The Rs 500 crore cap in the event of an accident, proposed in the controversial nuclear liability bill, could be raised as part of government's efforts to address concerns of the opposition over the issue. Indications to this effect were given by government officials at a meeting of the Parliamentary Standing Committee on Science and Technology and Environment on Tuesady.
Top officials of the Department of Atomic Energy and Nuclear Power Corporation of India, Limited, made detailed presentations to the committee members on various aspects ofthe bill. A round of "intense discussion" followed the presentation, during which the members raised concerns over the Rs 500 crore cap on compensation, which they found to be "very low", particularly in the backdrop of the Bhopal gas tragedy. A section of the panel also wanted a clear mention in the bill that private participation would not be allowed in the nuclear power sector as "this could lead to more Andersons in the country." The reference was to Warren Anderson, the Chairman and CEO of Union Carbide when the Bhopal Gas tragedy took place in December 1984. Anderson left the country in its aftermath and could not be tried in court.
Questions were also raised on the clauses that the liability would cease to be on the operator of the nuclear power plant in case on a terror attack or natural disaster. A section of the members cited India's "belligerent neighbours like China and Pakistan" while highlighting this point. Officials said a "very general discussion" took place during Tuesday's meeting. "It was an appraisal exercise and clause-by-clause discussions would take place on June 15-16,"they said. A large section of the members wanted the suppliers of nuclear equipment to share the liability in case of a nuclearaccident.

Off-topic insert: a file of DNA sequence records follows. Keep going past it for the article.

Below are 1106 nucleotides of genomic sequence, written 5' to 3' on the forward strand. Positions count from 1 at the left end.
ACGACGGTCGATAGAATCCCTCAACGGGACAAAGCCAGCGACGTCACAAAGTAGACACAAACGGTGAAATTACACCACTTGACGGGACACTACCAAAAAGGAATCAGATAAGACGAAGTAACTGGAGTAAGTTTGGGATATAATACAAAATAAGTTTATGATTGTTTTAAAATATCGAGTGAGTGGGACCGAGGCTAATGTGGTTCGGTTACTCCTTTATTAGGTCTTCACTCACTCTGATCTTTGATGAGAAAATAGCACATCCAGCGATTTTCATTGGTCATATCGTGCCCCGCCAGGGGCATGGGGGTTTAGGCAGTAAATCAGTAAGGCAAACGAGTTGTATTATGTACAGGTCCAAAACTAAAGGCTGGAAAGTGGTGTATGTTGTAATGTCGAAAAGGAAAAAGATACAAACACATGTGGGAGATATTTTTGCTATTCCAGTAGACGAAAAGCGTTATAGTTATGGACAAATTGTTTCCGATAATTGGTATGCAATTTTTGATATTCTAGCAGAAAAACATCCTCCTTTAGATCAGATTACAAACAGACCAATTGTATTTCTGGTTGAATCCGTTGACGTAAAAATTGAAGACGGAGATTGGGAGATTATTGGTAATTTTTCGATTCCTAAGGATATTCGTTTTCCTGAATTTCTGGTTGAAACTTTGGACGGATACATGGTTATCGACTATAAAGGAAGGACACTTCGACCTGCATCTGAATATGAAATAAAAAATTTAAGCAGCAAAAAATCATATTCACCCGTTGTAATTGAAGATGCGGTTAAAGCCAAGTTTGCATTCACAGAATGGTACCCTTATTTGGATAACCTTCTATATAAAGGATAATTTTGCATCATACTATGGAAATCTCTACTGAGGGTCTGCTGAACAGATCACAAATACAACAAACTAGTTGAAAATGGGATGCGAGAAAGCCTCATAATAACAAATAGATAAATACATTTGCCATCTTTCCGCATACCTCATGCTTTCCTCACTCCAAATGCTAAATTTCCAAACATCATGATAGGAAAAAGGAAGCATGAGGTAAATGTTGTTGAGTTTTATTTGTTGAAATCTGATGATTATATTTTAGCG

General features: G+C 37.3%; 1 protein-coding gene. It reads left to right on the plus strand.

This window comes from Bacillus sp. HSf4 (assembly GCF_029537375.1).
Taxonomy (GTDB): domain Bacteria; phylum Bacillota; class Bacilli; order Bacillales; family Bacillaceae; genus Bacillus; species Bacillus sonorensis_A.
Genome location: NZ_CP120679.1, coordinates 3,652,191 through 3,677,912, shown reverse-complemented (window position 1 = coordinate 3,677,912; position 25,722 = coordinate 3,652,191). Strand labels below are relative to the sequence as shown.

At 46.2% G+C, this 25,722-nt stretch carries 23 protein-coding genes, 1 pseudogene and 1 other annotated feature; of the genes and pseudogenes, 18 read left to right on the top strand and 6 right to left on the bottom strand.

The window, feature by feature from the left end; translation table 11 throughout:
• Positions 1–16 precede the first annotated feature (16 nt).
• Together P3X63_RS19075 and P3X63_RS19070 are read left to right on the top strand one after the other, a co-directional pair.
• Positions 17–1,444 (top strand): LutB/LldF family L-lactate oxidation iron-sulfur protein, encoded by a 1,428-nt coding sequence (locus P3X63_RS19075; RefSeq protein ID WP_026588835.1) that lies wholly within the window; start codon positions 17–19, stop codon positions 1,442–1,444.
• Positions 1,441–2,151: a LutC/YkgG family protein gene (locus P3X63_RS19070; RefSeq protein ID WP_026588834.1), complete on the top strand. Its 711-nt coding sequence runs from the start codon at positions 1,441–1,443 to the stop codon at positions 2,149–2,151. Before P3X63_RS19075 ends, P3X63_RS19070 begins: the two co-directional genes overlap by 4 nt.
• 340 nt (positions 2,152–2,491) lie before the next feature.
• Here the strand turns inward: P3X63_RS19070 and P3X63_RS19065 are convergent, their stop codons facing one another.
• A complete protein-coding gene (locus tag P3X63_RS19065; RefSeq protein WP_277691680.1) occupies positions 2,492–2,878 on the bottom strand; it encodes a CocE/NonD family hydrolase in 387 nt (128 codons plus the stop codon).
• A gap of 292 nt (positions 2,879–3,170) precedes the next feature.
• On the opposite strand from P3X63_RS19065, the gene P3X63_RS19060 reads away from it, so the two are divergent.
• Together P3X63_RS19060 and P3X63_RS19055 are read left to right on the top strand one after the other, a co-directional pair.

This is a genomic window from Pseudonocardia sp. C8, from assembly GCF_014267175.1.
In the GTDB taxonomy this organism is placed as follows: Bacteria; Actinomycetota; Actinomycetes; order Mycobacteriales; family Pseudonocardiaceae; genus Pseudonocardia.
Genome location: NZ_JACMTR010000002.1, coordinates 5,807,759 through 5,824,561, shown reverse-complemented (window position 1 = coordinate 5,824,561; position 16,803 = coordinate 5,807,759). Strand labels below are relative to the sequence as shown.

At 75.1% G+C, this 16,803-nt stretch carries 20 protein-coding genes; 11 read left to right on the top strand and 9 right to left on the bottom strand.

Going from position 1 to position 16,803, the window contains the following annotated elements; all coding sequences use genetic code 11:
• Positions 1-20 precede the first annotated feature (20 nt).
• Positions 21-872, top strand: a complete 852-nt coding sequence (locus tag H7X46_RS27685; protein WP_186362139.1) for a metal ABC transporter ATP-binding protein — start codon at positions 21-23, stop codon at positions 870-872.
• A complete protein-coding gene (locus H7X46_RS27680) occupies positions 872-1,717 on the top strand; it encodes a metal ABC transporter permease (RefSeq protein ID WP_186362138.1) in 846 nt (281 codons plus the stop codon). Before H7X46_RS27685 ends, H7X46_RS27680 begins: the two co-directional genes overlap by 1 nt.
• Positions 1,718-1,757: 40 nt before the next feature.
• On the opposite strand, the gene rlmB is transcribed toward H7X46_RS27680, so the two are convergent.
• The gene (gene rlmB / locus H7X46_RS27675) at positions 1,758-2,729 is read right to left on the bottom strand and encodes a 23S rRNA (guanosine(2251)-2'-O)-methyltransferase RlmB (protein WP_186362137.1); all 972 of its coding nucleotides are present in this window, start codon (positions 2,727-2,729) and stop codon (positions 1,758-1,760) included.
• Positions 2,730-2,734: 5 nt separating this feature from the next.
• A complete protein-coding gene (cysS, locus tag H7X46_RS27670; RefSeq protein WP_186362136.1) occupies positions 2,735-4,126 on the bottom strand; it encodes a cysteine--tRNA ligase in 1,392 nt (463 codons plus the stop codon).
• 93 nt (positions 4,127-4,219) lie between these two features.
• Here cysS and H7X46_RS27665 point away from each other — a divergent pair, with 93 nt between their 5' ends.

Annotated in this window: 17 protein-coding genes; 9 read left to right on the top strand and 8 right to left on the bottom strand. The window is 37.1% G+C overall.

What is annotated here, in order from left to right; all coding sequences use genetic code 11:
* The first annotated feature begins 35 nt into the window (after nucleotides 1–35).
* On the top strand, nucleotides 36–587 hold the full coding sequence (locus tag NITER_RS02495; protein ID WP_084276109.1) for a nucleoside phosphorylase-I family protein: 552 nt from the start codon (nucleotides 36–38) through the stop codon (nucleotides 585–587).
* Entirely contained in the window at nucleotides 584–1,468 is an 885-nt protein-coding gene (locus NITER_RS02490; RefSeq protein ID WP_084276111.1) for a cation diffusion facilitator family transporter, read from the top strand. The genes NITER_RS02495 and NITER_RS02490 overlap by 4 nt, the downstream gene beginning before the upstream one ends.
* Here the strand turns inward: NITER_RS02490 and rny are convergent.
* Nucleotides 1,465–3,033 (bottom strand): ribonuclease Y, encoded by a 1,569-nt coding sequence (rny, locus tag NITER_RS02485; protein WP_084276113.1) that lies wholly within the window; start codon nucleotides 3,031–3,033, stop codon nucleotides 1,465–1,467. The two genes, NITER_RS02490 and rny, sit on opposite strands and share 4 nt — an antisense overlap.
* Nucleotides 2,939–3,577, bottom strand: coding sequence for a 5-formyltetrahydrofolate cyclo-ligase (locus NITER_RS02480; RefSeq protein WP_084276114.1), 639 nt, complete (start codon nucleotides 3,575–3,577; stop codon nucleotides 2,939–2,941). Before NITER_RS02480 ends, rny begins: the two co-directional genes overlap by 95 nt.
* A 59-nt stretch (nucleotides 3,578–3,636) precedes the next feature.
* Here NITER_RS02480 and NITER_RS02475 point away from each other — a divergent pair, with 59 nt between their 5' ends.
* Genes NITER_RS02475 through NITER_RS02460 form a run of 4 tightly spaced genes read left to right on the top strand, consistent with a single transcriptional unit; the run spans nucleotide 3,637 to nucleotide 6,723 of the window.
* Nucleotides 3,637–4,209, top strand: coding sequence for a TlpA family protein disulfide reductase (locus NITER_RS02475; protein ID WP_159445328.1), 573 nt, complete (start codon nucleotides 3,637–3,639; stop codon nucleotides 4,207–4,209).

Official sources said that it was the first meeting of the standing committee on the issue and changes in the bill, if any, would emerge only in the course of future meetings. "It is a long drawn process. A few more meetings will take place and the bill will evolve in these interactions. Parliament is supreme and we will take care of the interests of the country," an official said. Officials explained to the members the reasoning for specifying the "cap" of liability, arguing that it was necessary for the operating company to take insurance cover. The government has already expressed willingness to make changes in the bill if the Committee suggests.